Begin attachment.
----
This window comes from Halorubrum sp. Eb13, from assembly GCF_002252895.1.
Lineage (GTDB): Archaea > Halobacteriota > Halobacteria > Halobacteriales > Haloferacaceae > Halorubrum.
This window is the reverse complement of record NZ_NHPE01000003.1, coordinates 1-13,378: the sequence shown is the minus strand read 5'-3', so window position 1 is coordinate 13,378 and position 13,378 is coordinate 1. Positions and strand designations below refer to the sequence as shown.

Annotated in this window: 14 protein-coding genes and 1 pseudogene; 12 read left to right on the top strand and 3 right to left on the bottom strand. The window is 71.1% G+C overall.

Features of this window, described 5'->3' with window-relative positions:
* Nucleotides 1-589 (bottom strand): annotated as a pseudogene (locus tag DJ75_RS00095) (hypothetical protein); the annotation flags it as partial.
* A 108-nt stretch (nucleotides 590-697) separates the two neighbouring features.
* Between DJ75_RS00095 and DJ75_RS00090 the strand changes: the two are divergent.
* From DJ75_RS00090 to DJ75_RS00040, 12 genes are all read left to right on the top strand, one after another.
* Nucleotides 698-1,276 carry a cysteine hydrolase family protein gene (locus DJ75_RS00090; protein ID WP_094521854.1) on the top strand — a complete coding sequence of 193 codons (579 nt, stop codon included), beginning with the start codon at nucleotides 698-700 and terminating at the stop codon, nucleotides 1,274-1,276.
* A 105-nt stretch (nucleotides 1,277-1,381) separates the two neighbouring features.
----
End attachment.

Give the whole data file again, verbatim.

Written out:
This window comes from Halorubrum sp. Eb13, from assembly GCF_002252895.1.
Lineage (GTDB): Archaea > Halobacteriota > Halobacteria > Halobacteriales > Haloferacaceae > Halorubrum.
This window is the reverse complement of record NZ_NHPE01000003.1, coordinates 1-13,378: the sequence shown is the minus strand read 5'-3', so window position 1 is coordinate 13,378 and position 13,378 is coordinate 1. Positions and strand designations below refer to the sequence as shown.

Annotated in this window: 14 protein-coding genes and 1 pseudogene; 12 read left to right on the top strand and 3 right to left on the bottom strand. The window is 71.1% G+C overall.

Features of this window, described 5'->3' with window-relative positions:
* Nucleotides 1-589 (bottom strand): annotated as a pseudogene (locus tag DJ75_RS00095) (hypothetical protein); the annotation flags it as partial.
* A 108-nt stretch (nucleotides 590-697) separates the two neighbouring features.
* Between DJ75_RS00095 and DJ75_RS00090 the strand changes: the two are divergent.
* From DJ75_RS00090 to DJ75_RS00040, 12 genes are all read left to right on the top strand, one after another.
* Nucleotides 698-1,276 carry a cysteine hydrolase family protein gene (locus DJ75_RS00090; protein ID WP_094521854.1) on the top strand — a complete coding sequence of 193 codons (579 nt, stop codon included), beginning with the start codon at nucleotides 698-700 and terminating at the stop codon, nucleotides 1,274-1,276.
* A 105-nt stretch (nucleotides 1,277-1,381) separates the two neighbouring features.